Q. How do I get married in Georgia

A. You must have a license to be married in Georgia.

  • A marriage license is issued by the state for the purpose of registering your marriage with the state to ensure that all the rights and responsibilities that accompany such a union are given, and also to ensure that the parties getting married are allowed to do so under the current Georgia marriage laws; to ensure that the parties are not related in any way (except cousins), are both consenting and are both of age, and that neither party has an existing undissolved previous marriage.
  • Cost for a license varies by county and also depending on whether the appropriate steps have been taken to get the application fee waived. The $35 application fee will be waived once the certificate for completing a qualified premarital education program is presented to the marriage license issuing office.
  • There is no waiting period between applying for a marriage license and getting it.
  • No blood test is required.
  • Both bride and groom must be at least 18 years old, unless with the permission of both parents except in the case where the parents have no legal rights. In these instances the youngest age is 16.
  • Georgia has no common law marriage.
  • Georgia does not allow same sex marriages.
  • Marriage license application forms must be obtained from the county probate court. If one or both parties are a resident of Georgia, any county will be able to provide the licensure application. If neither party is a resident of Georgia, then the application must be obtained in the county that the service will take place. Georgia Probate Court finder.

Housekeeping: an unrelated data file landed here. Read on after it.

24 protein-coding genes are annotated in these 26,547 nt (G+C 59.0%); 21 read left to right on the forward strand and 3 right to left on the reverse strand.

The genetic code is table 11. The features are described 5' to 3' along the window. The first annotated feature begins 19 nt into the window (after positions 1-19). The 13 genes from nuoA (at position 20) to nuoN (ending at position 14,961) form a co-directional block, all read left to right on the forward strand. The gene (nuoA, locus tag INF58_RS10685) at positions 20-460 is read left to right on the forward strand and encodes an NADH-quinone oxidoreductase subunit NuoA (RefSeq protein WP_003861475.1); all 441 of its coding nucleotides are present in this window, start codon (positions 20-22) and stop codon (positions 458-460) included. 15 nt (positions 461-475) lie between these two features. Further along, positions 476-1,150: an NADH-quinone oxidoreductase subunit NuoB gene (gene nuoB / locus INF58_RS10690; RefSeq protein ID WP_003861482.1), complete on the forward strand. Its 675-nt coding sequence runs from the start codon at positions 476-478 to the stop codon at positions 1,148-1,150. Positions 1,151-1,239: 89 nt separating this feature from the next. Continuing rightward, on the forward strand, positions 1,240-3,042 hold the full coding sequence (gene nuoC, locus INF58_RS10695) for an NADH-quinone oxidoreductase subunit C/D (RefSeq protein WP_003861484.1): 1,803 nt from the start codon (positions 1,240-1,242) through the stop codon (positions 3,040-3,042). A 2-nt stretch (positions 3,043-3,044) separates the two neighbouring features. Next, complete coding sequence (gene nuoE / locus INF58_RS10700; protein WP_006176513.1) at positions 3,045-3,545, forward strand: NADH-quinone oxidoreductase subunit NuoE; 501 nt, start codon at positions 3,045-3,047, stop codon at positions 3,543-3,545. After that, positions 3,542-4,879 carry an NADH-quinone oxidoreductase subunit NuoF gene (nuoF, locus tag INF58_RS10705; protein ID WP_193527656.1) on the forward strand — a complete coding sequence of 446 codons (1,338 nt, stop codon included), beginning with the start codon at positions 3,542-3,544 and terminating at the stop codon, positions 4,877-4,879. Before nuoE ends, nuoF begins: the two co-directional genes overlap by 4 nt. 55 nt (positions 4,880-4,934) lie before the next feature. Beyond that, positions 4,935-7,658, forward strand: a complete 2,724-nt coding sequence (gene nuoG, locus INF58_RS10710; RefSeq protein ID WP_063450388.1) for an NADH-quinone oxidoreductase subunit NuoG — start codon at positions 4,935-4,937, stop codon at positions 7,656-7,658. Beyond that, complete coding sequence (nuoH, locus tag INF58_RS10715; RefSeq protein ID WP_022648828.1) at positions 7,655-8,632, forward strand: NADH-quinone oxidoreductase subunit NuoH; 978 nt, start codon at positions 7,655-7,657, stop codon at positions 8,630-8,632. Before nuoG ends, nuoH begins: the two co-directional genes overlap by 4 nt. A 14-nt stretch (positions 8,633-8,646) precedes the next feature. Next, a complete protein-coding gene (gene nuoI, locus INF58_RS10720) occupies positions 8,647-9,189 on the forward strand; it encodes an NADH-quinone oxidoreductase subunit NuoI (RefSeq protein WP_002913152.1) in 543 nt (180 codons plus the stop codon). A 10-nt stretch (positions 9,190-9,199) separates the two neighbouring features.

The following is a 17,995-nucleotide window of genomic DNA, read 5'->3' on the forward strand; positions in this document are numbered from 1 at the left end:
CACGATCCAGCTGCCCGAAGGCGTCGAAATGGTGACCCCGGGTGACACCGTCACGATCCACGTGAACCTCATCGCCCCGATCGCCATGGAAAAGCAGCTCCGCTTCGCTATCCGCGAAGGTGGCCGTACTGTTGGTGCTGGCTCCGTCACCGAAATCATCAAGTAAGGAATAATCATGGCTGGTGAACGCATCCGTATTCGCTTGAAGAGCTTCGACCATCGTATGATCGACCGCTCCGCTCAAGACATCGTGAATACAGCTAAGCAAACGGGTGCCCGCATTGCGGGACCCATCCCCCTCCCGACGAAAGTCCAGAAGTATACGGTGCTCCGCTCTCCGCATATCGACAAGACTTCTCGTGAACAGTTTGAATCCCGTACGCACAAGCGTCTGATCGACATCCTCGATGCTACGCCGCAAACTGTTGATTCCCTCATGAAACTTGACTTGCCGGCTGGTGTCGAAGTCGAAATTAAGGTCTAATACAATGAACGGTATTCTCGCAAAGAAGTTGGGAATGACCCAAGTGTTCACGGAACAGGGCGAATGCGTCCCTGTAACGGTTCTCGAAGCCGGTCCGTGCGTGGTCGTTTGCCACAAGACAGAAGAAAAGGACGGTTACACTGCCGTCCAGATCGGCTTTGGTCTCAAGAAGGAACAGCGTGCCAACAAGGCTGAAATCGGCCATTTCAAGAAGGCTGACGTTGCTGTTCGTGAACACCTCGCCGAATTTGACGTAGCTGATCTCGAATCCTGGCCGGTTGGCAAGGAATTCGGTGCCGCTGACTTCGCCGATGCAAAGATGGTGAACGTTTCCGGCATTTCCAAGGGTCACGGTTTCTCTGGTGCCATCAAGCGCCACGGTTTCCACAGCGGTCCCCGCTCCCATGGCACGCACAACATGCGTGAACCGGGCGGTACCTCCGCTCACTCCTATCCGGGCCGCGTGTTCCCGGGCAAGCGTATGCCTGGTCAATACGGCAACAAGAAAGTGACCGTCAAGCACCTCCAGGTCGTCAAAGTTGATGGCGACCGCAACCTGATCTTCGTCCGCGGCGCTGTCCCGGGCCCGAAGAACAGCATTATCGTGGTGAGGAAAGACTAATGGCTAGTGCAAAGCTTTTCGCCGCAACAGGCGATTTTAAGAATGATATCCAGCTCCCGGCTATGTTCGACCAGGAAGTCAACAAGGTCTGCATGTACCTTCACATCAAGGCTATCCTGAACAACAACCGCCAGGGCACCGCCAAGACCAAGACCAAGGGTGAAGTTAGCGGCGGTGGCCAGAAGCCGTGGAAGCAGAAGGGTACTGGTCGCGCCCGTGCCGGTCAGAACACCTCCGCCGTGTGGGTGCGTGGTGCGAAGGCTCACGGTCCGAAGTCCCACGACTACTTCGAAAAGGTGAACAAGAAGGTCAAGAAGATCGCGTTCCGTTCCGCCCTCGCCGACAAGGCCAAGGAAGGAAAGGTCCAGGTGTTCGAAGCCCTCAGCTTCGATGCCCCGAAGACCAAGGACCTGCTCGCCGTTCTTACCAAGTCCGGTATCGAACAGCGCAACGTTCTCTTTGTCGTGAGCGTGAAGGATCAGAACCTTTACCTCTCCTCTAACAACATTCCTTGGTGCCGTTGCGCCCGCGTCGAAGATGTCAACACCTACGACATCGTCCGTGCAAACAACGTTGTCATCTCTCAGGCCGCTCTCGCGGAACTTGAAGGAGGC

Georgia Database:


Also try the contributed records database.

About Georgia Marriage Records:

The early Georgia marriage record index starts 34 years before Georgia's statehood (Jan. 2, 1788). It is intended to be a guide to finding Georgia marriage records for your ancestors. All marriage records should be verified for accuracy. The cost and process associated with obtaining Georgia marriage certificates varies by county. Addresses and phone numbers are provided on the county pages for information on the exact process for obtaining copies of Georgia marriage records.

Georgia Statewide Genealogy Resources

Free Trial Resources at

Tips to Find Georgia Marriage Records Faster

When you're looking at your family history online, there are a number of records and pieces of information that you're likely to find.  Most of the records you'll find are things like birth certificates and death certificates, and these, along with census records, can help you to access a great deal of information about your family.